Reading Brodsky always sends me to my dictionary, but usually it’s my Russian dictionary. Making my way through Пятая годовщина (“The Fifth Anniversary”), I ran into the usual slew of difficult Russian vocabulary (и к звездам до сих пор там запускают жучек ‘and to this day they’re still flinging zhuchkas to the stars’—zhuchka looks like a diminutive of zhuk ‘beetle,’ but it turns out it’s an affectionate name for a pet dog) and learned that лишая, the genitive of the word for ‘lichen,’ is accented lisháya these days instead of lishayá as my dictionaries have it, but the worst trouble I ran into was with the line я чувствую нутром, как парка нитку треплет ‘I feel in my gut the Fate something-ing the thread.’

Trepát’ is one of those verbs I’ve never managed to assimilate because it bundles ideas that don’t go together in English: it can mean ‘dishevel (by tugging at),’ ‘blow about,’ ‘pat,’ ‘fray,’ ‘pull (someone’s hair, ears, &c),’ and ‘whip,’ among other things; trepát’ yazykóm ‘to trepát’ with the tongue’ is ‘to babble, chatter,’ and the reflexive trepát’sya (‘to trepát’ oneself’) is ‘flutter,’ ‘go around,’ or ‘talk nonsense.’ But here, in the context of the Fates and thread, it clearly takes on its primordial meaning, ‘to scutch.’ Yes, that’s the first definition in my trusty Oxford: “to scutch, swingle (flax, hemp, etc.).” Well, it was off to the OED with me, where I found it means ‘to dress (fibrous material, flax, hemp, cotton, silk, wool) by beating.’ (There is another verb scutch meaning ‘to strike with a stick or whip, to slash, switch,’ but although it is “not impossible” that this is “a transferred use of [the verb meaning ‘to dress by beating’],… more probably the present verb is an independent onomatopœic formation: cf. scotch vb.”) Unfortunately, due to my deficient understanding of the process of turning fibers into thread, I still don’t have a clear picture; this page helps: “The flax is passed through it, slamming the break as you go, until the brittle outside layer starts to fall away, leaving the fiber intact. Then you ‘scutch’ it, which requires scraping the last of it away with a dull knife.” At least I’m pretty sure it’s Clotho (Клото [Kloto]—why did Greek theta give Russian t here rather than f?) who’s doing the scutching.

So how do you translate it? Brodsky, in his own translation, cheats, which he can get away with, being the author: “I sense the thread within strained by the Parcae’s shuttle.” (I note, sadly, that he mistakes “Parcae” for a singular; the Latin singular is Parca, but that’s not used in English, where we have to say “one of the Parcae.”) Nabokov, of course, would have taken delight in using “scutch”; I suppose I’d go with “I feel in my gut the Fate tugging the thread” for phonetic and associational reasons, but I would regret losing the specificity of the technical term. This is the problem with the English language’s plethora of specialized vocabulary—it can make a grand impression, but it doesn’t serve well when translating a foreign term that is a perfectly ordinary word outside of the particular technical sense used in the given context. (And speaking of context, can any of my Russophone readers tell me what “треплешь парк” means in the fifteenth stanza of Памяти Геннадия Шмакова?)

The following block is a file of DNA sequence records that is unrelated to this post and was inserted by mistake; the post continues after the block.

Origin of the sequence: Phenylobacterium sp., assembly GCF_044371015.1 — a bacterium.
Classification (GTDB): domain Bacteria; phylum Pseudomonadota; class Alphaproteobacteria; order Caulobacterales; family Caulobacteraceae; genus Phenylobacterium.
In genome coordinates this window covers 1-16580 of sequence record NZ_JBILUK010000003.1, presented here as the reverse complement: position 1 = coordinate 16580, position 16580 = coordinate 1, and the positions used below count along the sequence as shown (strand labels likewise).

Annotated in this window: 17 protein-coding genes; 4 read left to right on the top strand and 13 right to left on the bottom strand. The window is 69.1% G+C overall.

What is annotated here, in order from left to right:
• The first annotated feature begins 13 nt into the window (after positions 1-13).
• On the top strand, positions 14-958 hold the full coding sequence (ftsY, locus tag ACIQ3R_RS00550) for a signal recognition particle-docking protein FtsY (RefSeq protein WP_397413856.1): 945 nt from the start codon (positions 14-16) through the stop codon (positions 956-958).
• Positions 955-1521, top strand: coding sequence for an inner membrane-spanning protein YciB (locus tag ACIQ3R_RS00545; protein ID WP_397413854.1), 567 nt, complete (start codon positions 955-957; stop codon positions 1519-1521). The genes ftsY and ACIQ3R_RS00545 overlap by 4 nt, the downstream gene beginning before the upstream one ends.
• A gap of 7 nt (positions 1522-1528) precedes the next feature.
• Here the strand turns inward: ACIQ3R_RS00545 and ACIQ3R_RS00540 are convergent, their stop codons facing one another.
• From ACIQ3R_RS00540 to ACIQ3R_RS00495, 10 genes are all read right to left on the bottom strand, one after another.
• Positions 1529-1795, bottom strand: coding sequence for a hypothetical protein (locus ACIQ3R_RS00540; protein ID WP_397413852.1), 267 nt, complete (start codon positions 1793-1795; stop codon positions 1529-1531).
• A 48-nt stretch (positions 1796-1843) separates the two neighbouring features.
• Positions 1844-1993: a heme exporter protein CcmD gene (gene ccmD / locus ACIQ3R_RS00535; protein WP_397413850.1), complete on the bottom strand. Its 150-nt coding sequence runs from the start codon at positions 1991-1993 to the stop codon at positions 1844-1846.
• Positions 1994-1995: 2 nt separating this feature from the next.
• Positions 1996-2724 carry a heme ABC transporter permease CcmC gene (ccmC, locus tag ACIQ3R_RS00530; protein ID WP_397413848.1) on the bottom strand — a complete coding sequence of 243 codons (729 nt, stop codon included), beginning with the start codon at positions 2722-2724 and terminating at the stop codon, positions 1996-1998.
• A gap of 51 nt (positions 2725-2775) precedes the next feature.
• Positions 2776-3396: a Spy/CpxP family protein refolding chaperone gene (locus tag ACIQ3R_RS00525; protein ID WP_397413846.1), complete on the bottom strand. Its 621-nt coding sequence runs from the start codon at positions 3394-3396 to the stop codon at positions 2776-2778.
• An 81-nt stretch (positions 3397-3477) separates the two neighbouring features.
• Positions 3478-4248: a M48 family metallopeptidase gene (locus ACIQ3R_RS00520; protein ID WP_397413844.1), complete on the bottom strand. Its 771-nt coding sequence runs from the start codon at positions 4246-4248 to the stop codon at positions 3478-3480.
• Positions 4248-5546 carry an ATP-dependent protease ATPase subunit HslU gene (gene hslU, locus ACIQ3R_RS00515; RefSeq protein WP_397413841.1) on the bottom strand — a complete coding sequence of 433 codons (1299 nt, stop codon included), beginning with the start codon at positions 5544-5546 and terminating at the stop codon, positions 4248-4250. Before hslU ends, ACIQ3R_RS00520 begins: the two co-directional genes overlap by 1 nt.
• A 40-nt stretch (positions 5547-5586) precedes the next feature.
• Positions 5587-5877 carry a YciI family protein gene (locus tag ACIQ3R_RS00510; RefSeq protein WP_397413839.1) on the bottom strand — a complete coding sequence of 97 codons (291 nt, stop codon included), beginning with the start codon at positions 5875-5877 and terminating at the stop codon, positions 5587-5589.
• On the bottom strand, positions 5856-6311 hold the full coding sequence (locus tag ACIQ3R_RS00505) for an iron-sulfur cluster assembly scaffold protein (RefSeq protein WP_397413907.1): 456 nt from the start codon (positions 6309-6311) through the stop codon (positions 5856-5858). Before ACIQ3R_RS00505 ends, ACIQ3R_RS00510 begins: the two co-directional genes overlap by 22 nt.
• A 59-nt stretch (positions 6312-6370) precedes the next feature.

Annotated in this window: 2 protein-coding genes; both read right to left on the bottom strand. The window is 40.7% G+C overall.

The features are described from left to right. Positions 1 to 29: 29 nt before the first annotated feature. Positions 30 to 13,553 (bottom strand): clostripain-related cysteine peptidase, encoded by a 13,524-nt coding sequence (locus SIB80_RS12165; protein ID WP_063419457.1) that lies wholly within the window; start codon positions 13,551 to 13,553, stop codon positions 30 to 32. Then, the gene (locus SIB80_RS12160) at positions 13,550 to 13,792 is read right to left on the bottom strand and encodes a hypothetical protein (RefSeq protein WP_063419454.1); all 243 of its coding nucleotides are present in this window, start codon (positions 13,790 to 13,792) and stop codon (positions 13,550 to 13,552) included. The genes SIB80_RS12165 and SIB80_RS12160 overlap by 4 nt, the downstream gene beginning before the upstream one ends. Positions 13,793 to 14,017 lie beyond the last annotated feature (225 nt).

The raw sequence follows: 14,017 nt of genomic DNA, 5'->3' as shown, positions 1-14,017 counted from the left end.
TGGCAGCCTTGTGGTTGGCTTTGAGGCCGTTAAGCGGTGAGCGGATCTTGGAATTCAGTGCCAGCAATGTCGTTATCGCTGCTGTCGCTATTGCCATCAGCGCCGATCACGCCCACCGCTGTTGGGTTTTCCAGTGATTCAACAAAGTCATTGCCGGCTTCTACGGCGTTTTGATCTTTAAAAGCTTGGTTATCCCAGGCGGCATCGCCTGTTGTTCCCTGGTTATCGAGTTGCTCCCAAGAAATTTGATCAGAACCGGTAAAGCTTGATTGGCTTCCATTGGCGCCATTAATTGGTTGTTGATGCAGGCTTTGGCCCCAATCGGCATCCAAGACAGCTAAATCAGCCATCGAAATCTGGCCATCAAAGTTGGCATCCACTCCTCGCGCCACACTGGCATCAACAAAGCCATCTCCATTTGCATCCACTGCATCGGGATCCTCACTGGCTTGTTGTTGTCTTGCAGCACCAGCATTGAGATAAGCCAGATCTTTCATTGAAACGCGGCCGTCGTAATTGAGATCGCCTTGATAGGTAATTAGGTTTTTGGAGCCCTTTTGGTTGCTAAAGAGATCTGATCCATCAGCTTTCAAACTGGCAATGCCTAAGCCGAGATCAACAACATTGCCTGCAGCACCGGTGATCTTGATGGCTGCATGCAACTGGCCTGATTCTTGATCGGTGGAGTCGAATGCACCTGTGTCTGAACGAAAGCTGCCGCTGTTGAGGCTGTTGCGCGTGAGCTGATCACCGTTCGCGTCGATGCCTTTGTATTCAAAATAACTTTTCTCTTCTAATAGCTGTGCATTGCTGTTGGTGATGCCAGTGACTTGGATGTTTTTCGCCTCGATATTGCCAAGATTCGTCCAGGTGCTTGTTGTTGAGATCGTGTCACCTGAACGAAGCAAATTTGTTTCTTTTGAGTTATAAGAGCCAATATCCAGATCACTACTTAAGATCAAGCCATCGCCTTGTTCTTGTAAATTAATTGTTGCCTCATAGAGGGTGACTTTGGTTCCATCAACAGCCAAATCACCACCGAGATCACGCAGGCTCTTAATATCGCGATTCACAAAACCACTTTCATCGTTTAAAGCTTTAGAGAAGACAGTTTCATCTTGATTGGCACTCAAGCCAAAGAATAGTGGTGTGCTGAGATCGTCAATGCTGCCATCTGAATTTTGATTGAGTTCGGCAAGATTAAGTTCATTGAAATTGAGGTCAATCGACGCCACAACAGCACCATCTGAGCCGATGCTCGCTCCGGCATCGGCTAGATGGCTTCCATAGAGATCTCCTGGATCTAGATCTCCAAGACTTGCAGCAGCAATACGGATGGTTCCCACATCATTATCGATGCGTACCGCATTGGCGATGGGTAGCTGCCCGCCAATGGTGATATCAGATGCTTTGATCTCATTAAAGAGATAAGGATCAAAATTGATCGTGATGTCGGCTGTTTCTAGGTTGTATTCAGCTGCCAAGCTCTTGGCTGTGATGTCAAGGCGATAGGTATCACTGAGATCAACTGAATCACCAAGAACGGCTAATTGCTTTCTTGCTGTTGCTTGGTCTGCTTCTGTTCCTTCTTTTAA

This is just one tiny example of how difficult, verging on impossible, it is to translate Brodsky (and I have to say I’m not fond of his self-translations in general—he tries too hard to be flamboyant, and is too disrespectful of his originals). Pushkin is untranslatable because of his (surface) simplicity: if you translate literally, it sounds like nothing, and if you gussy it up, it sounds gussied-up. With Brodsky there is the opposite problem—he uses register, reference, polysemy, and every other resource he can work into his text until it presents an interwoven thicket that can be plucked at or hacked at but not, in the normal sense, translated. Which brings me to the final line of the poem:

Скрипи, скрипи, перо! переводи бумагу. [Squeak, squeak, pen! perevodí paper.]

Normally, perevodít’ means either ‘take/carry across’ or ‘translate,’ but here Brodsky is using the colloquial sense ‘use up, waste’ (Не переводить бумагу ‘Don’t waste paper!’). But if you translate “waste paper,” you lose everything that’s memorable about the line. Brodsky renders it “Scratch on, my pen: let’s mark the white the way it marks us”; does that make sense? Is it poetry? You be the judge.